Pearce proposes naming new main library after tennis pro King

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Pearce proposes naming new main library after tennis pro King

Billie Jean King

Billie Jean King

Wikimedia Commons

Billie Jean King

Wikimedia Commons

Wikimedia Commons

Billie Jean King

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City officials on Wednesday announced that they have received “overwhelming support” for naming the new 93,000-square-foot main library after Long Beach’s own Billie Jean King, former World No. 1 professional tennis player.

Second District Councilmember Jeannine Pearce’s office indicated that nearly 1,000 community members have sent their support, including a letter from 27 LGBTQ community leaders, the Century Club– which represents nearly 500 members– and the Main Library Naming Committee.

King credits local libraries and parks for her success, according to Pearce’s office, which, in a press release this week, referred to the athlete as “not just a pioneering athlete” but also an established author who advocates for gender equality and social justice.

“She is regarded by many in the sport as one of the greatest women’s tennis players of all time,” states the press release. “King was inducted into the International Tennis Hall of Fame in 1987. She also founded the Women’s Tennis Association and The Women’s Sports Foundation. She was awarded the Presidential Medal of Freedom, the United States’ highest civilian honor, by President Barack Obama for her advocacy for the rights of women and the LGBTQ community. In 2014, she founded the Billie Jean King Leadership Initiative, a nonprofit that addresses the conversation surrounding diversity and inclusivity.”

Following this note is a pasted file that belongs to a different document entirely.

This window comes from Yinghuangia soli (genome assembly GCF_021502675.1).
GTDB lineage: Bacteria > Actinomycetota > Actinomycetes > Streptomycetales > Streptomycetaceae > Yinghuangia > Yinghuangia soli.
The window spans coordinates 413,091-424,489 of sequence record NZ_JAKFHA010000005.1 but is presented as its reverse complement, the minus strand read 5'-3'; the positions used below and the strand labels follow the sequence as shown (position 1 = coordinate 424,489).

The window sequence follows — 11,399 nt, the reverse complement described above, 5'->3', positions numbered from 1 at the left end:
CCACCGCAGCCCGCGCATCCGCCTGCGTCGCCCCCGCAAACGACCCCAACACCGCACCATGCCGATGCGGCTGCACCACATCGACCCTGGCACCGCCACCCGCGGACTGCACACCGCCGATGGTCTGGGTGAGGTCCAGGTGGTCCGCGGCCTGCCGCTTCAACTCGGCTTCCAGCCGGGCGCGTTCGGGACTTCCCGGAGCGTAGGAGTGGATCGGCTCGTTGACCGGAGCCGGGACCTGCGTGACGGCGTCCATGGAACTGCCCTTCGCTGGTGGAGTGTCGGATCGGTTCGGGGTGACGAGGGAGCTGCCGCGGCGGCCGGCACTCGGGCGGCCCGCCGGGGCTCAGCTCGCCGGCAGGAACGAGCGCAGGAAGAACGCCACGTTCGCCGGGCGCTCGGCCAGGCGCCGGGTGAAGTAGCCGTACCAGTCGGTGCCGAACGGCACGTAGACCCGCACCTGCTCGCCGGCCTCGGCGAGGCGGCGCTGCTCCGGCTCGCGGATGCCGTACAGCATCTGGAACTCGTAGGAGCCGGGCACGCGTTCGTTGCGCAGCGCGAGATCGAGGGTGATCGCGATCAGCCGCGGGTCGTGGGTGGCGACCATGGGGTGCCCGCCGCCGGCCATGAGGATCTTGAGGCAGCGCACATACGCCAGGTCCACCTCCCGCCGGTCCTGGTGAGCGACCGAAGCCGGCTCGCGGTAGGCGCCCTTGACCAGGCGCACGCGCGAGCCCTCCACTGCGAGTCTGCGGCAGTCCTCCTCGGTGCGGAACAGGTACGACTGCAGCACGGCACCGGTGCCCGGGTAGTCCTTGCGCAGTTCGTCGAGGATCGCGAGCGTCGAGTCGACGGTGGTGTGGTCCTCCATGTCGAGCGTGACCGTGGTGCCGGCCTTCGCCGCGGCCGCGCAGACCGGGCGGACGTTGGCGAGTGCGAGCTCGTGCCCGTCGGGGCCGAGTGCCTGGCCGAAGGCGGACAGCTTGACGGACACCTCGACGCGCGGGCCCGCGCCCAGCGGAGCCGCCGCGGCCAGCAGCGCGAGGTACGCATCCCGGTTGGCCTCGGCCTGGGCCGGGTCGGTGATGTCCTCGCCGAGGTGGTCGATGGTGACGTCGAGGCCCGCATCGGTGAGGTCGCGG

Pearce has agendized an item requesting to name the new library that will open on Sept. 21 as the “Billie Jean King Main Library.”

Upon receipt of the letters of support, Pearce convened a meeting of 2nd District members, including: School Board Member Juan Benitez, Long Beach Community Action Partnership Executive Director Darick Simpson, AOC7 Board Member Rocio Torres, Youth and Families Commissioner Ennette Morton and Former President LBCCD Governing Board of Trustees Dianne McNinch to review the suggestions. The group unanimously support naming the library after King because of the diverse support that was given from the community, as well as the value of equality it represents, city officials said.

Pearce’s office also indicated that the timing for this item is important because the Library Foundation continues to push toward reaching its fundraising goals and the naming would ensure the library has robust programming and resources for seniors, youth, the LGBTQ and disabled communities, and those experiencing job loss or homelessness.

“Thank you to everyone who submitted suggestions,” Pearce said. “I am humbled to present the community letters to the Housing and Neighborhoods Committee, with the support of […] nearly 1,000 community members who requested our library be named after Billie Jean King. She is more than an athlete. She is a woman with determination, a graduate of Poly High School, an author and a woman that changed the world of sports for everyone. I can think of no better opportunity to support our community and our library system than this.”